Lawsuits had stopped logging in part of the Mattole. In 1999, a Petrolia resident named Michael Evenson sued the California Department of Forestry for approving a PL plan to log in another part of the Mattole watershed. Evenson, who represented himself, won on the grounds that CDF hadn't considered concerns from other agencies about the logging's effects.

But the legal battle over this particular plot of land had been lost. On Oct. 26, 2000, rulings came down in two separate cases in which environmental organizations were trying to stop the current PL logging in the Mattole. In both cases, the organizations lost.

The overwhelming feeling among these protesters is that they have been left no other choice but "direct action": the attempt to stop the logging through their physical presence rather than by using legal or political channels.

The group knew Pacific Lumber had won the legal right to cut down the trees because they were on PL land, but there was a widespread and often articulated perception in the group that property rights were secondary to the old-growth's survival.

It's easy to see how the younger activists can have that attitude: They did not own large tracts of rural property. But at least one in the group very literally practiced what he preached: Devastation owns land in Mendocino County but said he plans on signing it over to a land trust.

The preparations the group made for the day's hike were not limited to mundane packing or eating; spiritual preparations were also made as Essence took a tiny piece of sage out of her backpack. She lit it and let the fragrant smoke drift over her, passed it to Grizzly, who fanned himself with the smoke. The smoking twig was passed from one to the next, each new person extolling the virtues.

"It's a healing," said Essence. "It cleans your energy."

"It's like a smell mantra," said the lanky, bearded young man who called himself Breez.

After they all had smelled their daily mantra, we were back on our feet and heading down into a valley holding one of the tributaries of the North Fork of the Mattole. Brush and poison oak made the passage difficult and once we had crossed the creek and were a little bit up the slope on the other side of the valley, we stopped for a rest.

The hikers gratefully dropped their packs and sprawled out. A conversation about a homeopathic cure for poison oak was interrupted when a noise was heard in the woods.


[photo of Earth First! activist Simplicity]Earth First! activist Simplicity


Kangaroo snapped to attention. Donning his face mask to improve his camouflage, he crept outward into the woods to try and see what was going on. We were close enough to the timber harvest to hear the chainsaws and the possibility we had been discovered mainlined the crew with adrenaline.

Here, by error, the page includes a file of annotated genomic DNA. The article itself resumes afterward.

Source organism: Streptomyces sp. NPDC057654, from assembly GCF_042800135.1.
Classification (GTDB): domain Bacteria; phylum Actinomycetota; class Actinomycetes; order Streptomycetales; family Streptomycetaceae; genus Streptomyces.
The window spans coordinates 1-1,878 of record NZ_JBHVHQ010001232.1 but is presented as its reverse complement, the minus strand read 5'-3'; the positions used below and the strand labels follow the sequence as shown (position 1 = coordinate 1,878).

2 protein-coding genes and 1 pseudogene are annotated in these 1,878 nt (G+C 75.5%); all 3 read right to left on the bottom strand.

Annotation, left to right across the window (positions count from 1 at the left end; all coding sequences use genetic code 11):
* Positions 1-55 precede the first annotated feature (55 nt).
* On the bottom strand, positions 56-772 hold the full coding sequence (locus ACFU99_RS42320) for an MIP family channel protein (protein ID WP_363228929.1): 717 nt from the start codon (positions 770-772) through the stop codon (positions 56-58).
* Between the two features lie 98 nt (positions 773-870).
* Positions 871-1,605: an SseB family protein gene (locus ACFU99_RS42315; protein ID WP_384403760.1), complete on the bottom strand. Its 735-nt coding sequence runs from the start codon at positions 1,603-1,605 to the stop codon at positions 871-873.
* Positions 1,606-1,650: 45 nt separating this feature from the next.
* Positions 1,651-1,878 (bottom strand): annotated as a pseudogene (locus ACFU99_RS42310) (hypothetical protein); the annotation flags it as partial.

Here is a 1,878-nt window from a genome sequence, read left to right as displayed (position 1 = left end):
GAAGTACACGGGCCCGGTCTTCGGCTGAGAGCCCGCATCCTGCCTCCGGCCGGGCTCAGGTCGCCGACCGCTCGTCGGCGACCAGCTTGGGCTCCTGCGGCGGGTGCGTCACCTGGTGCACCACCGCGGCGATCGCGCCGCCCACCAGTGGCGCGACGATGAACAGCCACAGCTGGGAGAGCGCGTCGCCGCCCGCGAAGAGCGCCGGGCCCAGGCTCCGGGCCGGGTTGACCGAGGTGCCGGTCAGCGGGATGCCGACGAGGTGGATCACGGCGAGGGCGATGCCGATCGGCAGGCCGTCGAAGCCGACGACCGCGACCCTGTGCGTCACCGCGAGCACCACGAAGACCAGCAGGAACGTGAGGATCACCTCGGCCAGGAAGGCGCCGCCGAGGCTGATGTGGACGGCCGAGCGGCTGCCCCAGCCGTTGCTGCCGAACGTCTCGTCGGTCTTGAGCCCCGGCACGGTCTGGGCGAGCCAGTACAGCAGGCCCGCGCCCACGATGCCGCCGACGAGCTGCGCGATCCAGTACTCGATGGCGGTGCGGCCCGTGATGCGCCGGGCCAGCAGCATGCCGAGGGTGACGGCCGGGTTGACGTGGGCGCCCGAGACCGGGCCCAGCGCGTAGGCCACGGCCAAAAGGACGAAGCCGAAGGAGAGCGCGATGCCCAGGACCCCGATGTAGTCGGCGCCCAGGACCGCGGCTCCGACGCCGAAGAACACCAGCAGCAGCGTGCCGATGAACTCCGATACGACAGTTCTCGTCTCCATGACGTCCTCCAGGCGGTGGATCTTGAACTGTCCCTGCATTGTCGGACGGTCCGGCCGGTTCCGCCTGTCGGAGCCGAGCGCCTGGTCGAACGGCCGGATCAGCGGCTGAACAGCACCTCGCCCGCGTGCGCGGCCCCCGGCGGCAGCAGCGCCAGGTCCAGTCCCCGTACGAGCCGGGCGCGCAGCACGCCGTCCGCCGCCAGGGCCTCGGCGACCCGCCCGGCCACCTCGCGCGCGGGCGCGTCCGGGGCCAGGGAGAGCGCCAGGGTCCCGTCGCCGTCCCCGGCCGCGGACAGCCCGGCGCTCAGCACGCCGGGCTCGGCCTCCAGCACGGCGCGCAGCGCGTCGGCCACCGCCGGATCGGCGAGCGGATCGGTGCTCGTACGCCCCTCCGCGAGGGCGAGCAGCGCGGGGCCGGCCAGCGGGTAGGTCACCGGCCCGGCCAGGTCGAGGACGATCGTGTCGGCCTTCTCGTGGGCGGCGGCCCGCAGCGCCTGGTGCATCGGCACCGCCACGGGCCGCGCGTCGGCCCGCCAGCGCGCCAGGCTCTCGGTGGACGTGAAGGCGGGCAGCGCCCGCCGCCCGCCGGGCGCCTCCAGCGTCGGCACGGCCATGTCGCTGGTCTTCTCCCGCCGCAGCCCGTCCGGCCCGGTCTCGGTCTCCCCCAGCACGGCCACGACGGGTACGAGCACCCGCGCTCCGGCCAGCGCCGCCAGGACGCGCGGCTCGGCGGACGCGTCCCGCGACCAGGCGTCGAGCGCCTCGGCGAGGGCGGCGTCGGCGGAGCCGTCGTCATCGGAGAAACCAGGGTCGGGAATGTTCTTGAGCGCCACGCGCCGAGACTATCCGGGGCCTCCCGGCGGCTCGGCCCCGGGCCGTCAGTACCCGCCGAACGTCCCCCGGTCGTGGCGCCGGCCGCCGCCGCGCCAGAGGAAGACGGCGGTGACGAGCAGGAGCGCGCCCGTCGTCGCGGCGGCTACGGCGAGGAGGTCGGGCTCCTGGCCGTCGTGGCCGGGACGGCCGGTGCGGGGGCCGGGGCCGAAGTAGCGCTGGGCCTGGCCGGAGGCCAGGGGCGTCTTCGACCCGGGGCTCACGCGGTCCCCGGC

Kangaroo cautiously whistled into the woods. An answering whistle came back, but we couldn't see anyone. After 10 tense minutes, Devastation emerged and said with an innocent smile that he had just been scouting out the area.

"That kind of stuff happens all the time," Kangaroo said, sitting back down. "It's good, it keeps you on your toes.

"The funny thing is that the more paranoid you are the less likely you are to be caught."

After we climbed another half a mile up the valley's side, we found a spring on an old skid road. It was noon and the group decided to set up camp.

Sitting under a giant laurel tree, the supplies that had been carried in were dumped into a pile and an inventory was taken: bread, chocolate, oats, sugar, bagels, cookies, jam, a can of juice, cord, socks.

Kangaroo outlined the situation for the group: The activists in the trees had run out of cell phone batteries and hadn't been in touch with town for days. Their status was therefore unknown, but Kangaroo knew they would need more supplies.

He would lead a small team up to resupply the activists while another group would perform reconnaissance on a new route out of the area. I asked to come along to watch the resupply team, but my request was met with some concern.

"I'm not sure," Kangaroo said. "I don't know if the people up there would be comfortable with a reporter there." After a few minutes of spirited conversation, he denied my request and said he couldn't take me with him. He and four others left shortly thereafter and headed up the hill, their bags filled with food. The remaining activists watched them go up the hill and blend into the thick foliage.

"Young people have this innate clarity about their purpose," said Devastation as he watched Kangaroo go. A longtime veteran of Earth First!, Devastation said he "could never design missions like these. I can only assist in their execution. It makes me realize how precious youth is."


[photo of man locked in car] Blockades have been part of the Earth First! strategy since protests started last fall. Activists lock themselves down inside cars to try and prevent access to the property for logging trucks and crews.So far, none of the blockades have been successful in stopping the logging. (Photo courtesy The Pacific Lumber Co.)


But not everyone in the crew was young. In addition to Hummingbird and Shutterbug, there were two people in their 40s. And it's never too late to start -- Root, in his early 30s, said this action was his first.

"I saw a need to get involved for the next four years," he said, because of what he sees as an anti-environmental bent in Washington.